The Lassen National Forest - Eagle Lake Ranger District (ELRD) held a Passport In Time (PIT) project where volunteers from all over the country came to help record petroglyphs. This two week effort involved two separate groups of ten volunteers. Funding for the project was obtained by Forest Archaeologist Linn Gassaway. The project was organized and led by ELRD archaeologist Jake Martin. Jake was supported by Eagle Lake District Archaeologist Robert Gudino and fellow ELRD archaeologists Justice Fife and Megan Veach. Further help came from Almanor archaeologist Laurel Owen, BLM Eagle Lake Field Office archaeologist Marilla Martin, and Hat Creek archaeologist Jennifer McCrary. However, archaeologists were not the only Forest Service employees to take part in getting this magnificent petroglyph site recorded. Hydrologist Tyanna Blaschak, wildlife biologists Mia Larrieu, Daralyn James, and Dana Reid, timber markers Nathan Dueck and John Lester were among those many helping hands whose hard work made it possible to record this extensive site. It was a true ELRD team effort and many thanks to the PIT volunteers who joined us!
Petroglyphs are a form of Native American rock art or expression where the darker outer layer of a boulder or cliff face is pecked away. This pecking provides a color relief which provided Native Americans the ability to etch out many different shapes and figures which can be found throughout the Great Basin. Initially, there was expected to be approximately 150 petroglyphs scattered about a boulder-field which sits below a hill-top prehistoric habitation area. After closely inspecting the boulder-field there turned out to be just over 300 petroglyphs experiencing various levels of preservation, throughout the site. This is now the largest known petroglyph site on the Lassen National Forest. Petroglyphs, in general, are a very unique, rare, and mysterious cultural resource. Deciphering the true meaning of each glyph is highly problematic given their presence among many different culture groups spread across various geographic localities. Cracking the code relevant to each shape/design similar to hieroglyphic studies may not be possible. However, archaeologists have conducted studies which suggest the purpose of constructing petroglyphs could be associated with hunting magic rituals, puberty and fertility rituals, astrological mapping, constructing petroglyphs to interact with light differently to mark seasonal transitions, and much more.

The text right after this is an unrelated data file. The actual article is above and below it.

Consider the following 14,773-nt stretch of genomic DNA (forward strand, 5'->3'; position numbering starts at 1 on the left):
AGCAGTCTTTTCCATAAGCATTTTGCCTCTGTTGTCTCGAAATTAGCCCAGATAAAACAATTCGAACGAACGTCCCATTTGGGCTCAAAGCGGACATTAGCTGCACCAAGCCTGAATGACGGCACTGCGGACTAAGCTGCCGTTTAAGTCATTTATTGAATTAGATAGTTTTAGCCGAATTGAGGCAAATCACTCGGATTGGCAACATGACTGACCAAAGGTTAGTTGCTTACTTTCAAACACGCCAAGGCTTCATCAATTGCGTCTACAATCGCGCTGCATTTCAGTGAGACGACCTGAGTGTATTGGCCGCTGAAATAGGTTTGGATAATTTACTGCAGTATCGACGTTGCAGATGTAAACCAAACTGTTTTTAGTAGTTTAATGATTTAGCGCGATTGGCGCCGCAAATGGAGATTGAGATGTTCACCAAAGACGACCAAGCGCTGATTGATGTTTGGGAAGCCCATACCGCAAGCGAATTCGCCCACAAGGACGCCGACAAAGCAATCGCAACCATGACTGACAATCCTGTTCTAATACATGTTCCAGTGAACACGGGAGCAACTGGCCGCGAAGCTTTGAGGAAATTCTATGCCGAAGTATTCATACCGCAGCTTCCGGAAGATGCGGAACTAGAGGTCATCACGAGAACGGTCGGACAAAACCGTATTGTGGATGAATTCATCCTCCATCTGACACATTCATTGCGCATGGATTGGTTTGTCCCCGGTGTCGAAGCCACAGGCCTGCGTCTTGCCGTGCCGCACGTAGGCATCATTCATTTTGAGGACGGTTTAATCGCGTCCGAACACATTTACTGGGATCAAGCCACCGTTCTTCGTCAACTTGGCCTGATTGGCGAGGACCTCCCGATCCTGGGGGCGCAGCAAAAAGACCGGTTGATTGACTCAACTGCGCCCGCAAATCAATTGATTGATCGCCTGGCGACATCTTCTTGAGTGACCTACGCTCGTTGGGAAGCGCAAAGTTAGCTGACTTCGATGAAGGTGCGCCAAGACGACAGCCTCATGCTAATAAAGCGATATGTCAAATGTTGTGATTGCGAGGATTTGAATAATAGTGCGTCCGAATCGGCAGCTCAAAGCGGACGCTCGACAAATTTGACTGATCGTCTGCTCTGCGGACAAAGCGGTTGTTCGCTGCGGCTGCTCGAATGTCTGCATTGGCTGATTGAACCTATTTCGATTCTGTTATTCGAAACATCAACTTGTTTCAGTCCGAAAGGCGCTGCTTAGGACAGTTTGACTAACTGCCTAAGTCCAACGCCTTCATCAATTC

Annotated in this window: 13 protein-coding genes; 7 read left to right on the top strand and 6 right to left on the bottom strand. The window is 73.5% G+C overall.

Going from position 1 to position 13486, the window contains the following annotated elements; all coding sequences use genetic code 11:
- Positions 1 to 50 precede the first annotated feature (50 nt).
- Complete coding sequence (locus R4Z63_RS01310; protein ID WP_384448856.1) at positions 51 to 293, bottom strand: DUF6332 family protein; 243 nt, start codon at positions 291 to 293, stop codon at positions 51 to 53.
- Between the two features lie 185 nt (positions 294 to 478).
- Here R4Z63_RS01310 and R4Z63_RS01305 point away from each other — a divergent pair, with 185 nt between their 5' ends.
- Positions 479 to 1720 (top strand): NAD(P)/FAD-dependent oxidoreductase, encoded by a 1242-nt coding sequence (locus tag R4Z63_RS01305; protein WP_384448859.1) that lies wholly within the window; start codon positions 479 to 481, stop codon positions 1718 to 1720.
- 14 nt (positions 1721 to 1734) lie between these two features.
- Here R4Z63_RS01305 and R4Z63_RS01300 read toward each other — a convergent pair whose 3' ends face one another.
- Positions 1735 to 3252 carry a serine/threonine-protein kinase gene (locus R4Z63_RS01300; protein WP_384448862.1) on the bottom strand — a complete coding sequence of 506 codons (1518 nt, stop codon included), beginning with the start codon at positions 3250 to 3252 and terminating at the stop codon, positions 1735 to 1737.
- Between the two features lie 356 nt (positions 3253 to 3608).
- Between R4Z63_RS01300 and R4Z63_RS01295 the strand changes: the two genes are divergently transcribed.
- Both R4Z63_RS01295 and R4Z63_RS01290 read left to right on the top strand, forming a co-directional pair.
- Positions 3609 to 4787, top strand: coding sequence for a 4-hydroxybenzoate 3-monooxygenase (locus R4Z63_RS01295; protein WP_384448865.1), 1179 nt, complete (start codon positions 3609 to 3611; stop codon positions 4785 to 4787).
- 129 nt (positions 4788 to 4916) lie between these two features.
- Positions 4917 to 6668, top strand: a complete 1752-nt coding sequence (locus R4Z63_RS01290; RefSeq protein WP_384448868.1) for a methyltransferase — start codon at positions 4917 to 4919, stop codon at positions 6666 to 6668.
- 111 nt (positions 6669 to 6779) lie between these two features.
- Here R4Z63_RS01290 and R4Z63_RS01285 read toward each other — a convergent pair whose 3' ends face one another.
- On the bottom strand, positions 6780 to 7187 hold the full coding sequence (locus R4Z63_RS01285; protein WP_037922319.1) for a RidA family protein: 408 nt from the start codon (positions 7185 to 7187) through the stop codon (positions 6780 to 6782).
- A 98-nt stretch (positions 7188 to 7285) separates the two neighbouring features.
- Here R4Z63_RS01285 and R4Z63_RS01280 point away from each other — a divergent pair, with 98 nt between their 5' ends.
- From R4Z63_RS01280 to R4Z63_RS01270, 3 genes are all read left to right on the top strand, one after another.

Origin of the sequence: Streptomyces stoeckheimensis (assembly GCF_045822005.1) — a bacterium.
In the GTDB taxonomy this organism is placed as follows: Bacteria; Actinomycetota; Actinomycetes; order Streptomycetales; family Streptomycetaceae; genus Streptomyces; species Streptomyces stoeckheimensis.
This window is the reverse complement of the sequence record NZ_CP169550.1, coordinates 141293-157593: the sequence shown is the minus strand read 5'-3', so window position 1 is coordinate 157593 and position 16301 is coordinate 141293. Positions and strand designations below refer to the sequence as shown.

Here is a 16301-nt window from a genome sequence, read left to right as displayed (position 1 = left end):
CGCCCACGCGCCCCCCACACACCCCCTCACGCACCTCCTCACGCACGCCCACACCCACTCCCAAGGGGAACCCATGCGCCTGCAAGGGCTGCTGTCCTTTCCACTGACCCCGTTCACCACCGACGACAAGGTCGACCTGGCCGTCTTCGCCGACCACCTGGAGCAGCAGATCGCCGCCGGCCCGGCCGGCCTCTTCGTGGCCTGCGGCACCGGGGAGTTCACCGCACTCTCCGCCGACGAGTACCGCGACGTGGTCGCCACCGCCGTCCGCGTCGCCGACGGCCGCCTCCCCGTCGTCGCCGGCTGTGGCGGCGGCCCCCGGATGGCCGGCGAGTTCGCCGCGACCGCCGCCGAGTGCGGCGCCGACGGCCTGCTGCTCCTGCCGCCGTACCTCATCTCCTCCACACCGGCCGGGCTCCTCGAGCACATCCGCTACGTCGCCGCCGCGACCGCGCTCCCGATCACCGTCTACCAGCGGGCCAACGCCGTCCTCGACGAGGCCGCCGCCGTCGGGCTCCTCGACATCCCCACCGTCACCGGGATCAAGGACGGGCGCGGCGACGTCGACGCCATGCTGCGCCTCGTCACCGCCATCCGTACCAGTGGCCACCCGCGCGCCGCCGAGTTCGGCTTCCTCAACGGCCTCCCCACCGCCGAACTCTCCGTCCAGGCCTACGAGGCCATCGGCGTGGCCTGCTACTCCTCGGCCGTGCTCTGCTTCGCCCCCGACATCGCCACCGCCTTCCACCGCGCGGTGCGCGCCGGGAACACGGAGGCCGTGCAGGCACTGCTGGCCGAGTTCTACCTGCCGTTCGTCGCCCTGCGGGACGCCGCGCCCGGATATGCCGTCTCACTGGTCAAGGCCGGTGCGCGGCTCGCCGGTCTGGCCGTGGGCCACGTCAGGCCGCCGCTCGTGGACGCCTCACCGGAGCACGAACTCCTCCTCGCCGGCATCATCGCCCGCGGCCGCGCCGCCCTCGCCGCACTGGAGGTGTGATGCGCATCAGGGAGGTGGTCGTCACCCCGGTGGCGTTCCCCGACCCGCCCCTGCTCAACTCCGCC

Throughout recording this site workers experienced a lot of great memories largely pulled from the trials and tribulations experienced. During the first week, it became quite obvious that nothing was safe from the ravenous chipmunk, golden-mantled ground squirrel, and pika population that is flourishing within the site. As these little creatures prepare for winter, paper-work would be harvested for bedding and completely destroyed if left unattended in a short amount of time. They didn’t stop there. Backpacks, chairs, tool-handles, and padding were all munched up. Volunteers travelling from those cozy warm climates, such as Los Angeles, were shocked to experience a bit of hail and snowfall as they had to brush it off their field documents. Also, many of the petroglyphs have been impacted by the growth of various plants. Removing a lot of this brush was a tough battle. The brush even fought back at times claiming the life of one of our loppers. At one point, after work, volunteer Steve Braden showed off his flint-knapping skills with a demonstration and even gifted many examples of his work. All in all, everyone had a great time while volunteering a lot of hard work to accomplish fully recording the Indian Well Petroglyph site. We could not have done it without everyone who pitched in, thank you!